Increased Expression of β-N-Acetylglucosaminidase in Erythrocytes From Individuals With Pre-diabetes and Diabetes

  1. Gerald W. Hart1
  1. 1Department of Biological Chemistry, School of Medicine, Johns Hopkins University, Baltimore, Maryland;
  2. 2Department of Medicine, Division of Endocrinology and Metabolism, School of Medicine, Johns Hopkins University, Baltimore, Maryland.
  1. Corresponding author: Gerald W. Hart, gwhart{at}


OBJECTIVE O-linked β-N-acetylglucosamine (O-GlcNAc) plays an important role in the development of insulin resistance and glucose toxicity. O-GlcNAcylation is regulated by O-GlcNAc transferase (OGT), which attaches O-GlcNAc to serine and/or threonine residues of proteins and by O-GlcNAcase, which removes O-GlcNAc. We investigated the expression of these two enzymes in erythrocytes of human subjects with diabetes or pre-diabetes.

RESEARCH DESIGN AND METHODS Volunteers with normal condition, pre-diabetes, and diabetes were recruited through a National Institutes of Health (National Institute of Diabetes and Digestive and Kidney Diseases) study and at the Johns Hopkins Comprehensive Diabetes Center. Erythrocyte proteins were extracted and hemoglobins were depleted. Global O-GlcNAcylation of erythrocyte proteins was confirmed by Western blotting using an O-GlcNAc–specific antibody. Relative OGT and O-GlcNAcase protein amounts were determined by Western blot analysis. Relative expression of O-GlcNAcase was compared with the level of A1C.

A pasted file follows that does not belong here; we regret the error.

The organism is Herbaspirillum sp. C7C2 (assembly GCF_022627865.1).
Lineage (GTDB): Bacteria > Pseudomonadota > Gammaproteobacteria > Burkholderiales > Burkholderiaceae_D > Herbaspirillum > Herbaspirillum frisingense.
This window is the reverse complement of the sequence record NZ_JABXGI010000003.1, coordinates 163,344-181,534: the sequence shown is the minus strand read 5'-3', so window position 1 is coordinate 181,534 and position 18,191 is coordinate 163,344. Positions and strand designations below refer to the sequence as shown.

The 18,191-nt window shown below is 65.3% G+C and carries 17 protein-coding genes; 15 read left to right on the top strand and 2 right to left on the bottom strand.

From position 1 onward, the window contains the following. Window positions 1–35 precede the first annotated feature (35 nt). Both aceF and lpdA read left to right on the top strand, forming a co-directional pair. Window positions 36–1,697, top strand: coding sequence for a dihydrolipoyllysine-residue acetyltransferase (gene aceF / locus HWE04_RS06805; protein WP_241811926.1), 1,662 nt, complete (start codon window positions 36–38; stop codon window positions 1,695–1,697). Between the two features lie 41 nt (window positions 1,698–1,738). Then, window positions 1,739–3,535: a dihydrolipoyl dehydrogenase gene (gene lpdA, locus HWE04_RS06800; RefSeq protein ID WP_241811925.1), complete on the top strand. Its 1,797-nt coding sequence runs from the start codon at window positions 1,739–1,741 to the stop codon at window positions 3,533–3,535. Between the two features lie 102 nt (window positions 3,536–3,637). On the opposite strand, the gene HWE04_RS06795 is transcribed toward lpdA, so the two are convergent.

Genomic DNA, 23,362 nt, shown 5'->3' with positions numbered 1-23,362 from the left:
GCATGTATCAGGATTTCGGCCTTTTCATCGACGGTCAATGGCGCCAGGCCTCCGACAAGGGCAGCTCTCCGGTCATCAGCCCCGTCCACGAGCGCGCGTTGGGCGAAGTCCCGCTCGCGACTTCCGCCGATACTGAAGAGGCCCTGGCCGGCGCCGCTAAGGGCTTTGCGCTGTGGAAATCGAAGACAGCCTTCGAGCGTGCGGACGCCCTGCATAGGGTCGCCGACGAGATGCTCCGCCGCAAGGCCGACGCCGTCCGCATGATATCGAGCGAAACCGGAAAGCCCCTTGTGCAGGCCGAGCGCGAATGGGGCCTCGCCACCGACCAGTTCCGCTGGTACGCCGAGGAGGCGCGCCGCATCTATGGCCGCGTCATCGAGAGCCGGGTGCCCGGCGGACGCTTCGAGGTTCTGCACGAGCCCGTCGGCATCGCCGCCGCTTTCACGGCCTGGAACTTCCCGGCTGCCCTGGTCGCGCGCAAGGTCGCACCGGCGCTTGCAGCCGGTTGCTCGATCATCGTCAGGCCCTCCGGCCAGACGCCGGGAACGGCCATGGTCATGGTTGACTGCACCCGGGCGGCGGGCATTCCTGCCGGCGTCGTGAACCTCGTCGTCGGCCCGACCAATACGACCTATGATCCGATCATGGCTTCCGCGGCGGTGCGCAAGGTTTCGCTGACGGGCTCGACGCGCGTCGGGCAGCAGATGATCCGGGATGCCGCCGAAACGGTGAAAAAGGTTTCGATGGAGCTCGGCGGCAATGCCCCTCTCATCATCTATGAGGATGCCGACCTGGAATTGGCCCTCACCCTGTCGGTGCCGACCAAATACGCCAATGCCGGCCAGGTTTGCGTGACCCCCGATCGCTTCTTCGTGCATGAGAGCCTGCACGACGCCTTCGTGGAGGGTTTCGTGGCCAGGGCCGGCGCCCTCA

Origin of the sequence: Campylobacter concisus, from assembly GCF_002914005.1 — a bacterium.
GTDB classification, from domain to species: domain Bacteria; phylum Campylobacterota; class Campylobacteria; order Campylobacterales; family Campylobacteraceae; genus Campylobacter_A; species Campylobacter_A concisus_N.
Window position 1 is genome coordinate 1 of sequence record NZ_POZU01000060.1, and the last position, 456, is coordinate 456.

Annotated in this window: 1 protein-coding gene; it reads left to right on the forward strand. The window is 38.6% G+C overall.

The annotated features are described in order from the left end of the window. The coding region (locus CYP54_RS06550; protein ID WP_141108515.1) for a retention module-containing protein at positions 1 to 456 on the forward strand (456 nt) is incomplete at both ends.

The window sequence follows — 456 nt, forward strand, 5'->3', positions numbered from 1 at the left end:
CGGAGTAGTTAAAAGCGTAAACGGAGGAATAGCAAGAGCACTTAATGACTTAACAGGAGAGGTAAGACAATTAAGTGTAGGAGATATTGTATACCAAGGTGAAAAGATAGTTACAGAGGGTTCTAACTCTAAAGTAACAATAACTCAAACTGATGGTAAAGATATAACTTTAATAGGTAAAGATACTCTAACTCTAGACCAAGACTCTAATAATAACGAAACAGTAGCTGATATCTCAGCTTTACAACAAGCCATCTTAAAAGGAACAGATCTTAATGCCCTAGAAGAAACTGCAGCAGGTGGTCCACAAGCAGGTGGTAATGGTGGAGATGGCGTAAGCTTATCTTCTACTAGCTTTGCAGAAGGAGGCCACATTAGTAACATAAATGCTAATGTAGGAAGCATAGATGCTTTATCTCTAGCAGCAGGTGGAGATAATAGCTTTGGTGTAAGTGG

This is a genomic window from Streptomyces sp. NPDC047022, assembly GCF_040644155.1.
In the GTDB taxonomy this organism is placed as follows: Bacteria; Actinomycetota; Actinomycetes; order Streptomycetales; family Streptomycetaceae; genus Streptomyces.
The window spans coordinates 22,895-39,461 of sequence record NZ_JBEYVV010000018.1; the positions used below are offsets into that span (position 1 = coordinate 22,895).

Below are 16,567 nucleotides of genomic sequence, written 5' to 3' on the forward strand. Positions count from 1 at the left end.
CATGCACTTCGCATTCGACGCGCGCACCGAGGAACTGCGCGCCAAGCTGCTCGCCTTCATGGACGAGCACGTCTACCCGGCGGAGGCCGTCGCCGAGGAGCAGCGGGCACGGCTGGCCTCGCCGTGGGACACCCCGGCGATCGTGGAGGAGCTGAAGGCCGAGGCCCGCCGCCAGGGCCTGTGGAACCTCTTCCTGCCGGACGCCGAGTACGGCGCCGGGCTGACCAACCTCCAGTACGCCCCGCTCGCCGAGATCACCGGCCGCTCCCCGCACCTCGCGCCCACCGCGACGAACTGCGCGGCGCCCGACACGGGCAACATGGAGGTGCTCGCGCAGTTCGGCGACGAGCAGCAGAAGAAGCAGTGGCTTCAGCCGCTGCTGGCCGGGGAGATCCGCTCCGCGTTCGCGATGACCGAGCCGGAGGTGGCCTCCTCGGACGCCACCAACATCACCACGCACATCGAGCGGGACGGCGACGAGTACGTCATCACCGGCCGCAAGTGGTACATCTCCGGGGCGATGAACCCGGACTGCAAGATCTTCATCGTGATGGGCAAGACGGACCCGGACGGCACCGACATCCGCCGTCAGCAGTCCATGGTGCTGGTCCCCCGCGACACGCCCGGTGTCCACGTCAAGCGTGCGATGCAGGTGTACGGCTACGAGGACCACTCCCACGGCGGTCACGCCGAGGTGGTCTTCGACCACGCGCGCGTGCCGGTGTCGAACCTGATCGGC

RESULTS Erythrocyte proteins are highly O-GlcNAcylated. O-GlcNAcase expression is significantly increased in erythrocytes from both individuals with pre-diabetes and diabetes compared with normal control subjects. Unlike O-GlcNAcase, protein levels of OGT did not show significant changes.

CONCLUSIONS O-GlcNAcase expression is increased in erythrocytes from both individuals with pre-diabetes and individuals with less well-controlled diabetes. These findings, together with the previous study that demonstrated the increased site-specific O-GlcNAcylation of certain erythrocyte proteins, suggest that the upregulation of O-GlcNAcase might be an adaptive response to hyperglycemia-induced increases in O-GlcNAcylation, which are likely deleterious to erythrocyte functions. In any case, the early and substantial upregulation of O-GlcNAcase in individuals with pre-diabetes may eventually have diagnostic utility.


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  • Received July 24, 2009.
  • Accepted April 11, 2010.

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